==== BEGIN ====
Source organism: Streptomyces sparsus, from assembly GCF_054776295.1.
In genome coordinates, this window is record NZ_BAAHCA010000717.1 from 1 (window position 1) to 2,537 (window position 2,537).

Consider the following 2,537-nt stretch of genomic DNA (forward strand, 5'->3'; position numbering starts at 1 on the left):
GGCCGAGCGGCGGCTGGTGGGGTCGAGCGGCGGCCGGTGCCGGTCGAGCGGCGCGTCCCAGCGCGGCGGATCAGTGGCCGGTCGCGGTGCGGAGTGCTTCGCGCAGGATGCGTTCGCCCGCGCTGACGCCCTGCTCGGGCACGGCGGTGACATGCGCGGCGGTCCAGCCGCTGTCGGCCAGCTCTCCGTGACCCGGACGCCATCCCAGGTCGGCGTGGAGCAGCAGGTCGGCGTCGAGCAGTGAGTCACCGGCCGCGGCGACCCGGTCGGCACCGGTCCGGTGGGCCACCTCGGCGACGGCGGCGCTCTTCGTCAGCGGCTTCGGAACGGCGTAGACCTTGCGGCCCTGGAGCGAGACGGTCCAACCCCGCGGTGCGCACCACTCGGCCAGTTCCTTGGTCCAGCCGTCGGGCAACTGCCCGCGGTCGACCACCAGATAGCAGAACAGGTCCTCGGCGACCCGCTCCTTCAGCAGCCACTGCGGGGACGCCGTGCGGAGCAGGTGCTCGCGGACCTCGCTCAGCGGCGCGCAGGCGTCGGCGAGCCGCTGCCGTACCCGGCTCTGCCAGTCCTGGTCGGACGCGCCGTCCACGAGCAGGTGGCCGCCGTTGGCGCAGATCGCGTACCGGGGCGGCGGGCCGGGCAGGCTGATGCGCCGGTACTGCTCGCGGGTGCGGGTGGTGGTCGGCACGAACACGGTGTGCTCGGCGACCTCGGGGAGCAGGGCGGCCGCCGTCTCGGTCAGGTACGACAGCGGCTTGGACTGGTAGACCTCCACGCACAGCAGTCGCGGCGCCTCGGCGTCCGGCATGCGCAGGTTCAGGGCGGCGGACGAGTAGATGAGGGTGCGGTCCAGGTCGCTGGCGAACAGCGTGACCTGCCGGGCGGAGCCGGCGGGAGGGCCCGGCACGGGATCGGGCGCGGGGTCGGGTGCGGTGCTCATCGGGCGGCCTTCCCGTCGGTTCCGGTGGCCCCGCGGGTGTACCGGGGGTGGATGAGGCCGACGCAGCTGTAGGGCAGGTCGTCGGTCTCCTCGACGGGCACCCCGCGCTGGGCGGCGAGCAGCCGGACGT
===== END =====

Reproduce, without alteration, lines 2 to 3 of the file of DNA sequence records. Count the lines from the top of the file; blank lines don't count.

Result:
In genome coordinates, this window is record NZ_BAAHCA010000717.1 from 1 (window position 1) to 2,537 (window position 2,537).

Consider the following 2,537-nt stretch of genomic DNA (forward strand, 5'->3'; position numbering starts at 1 on the left):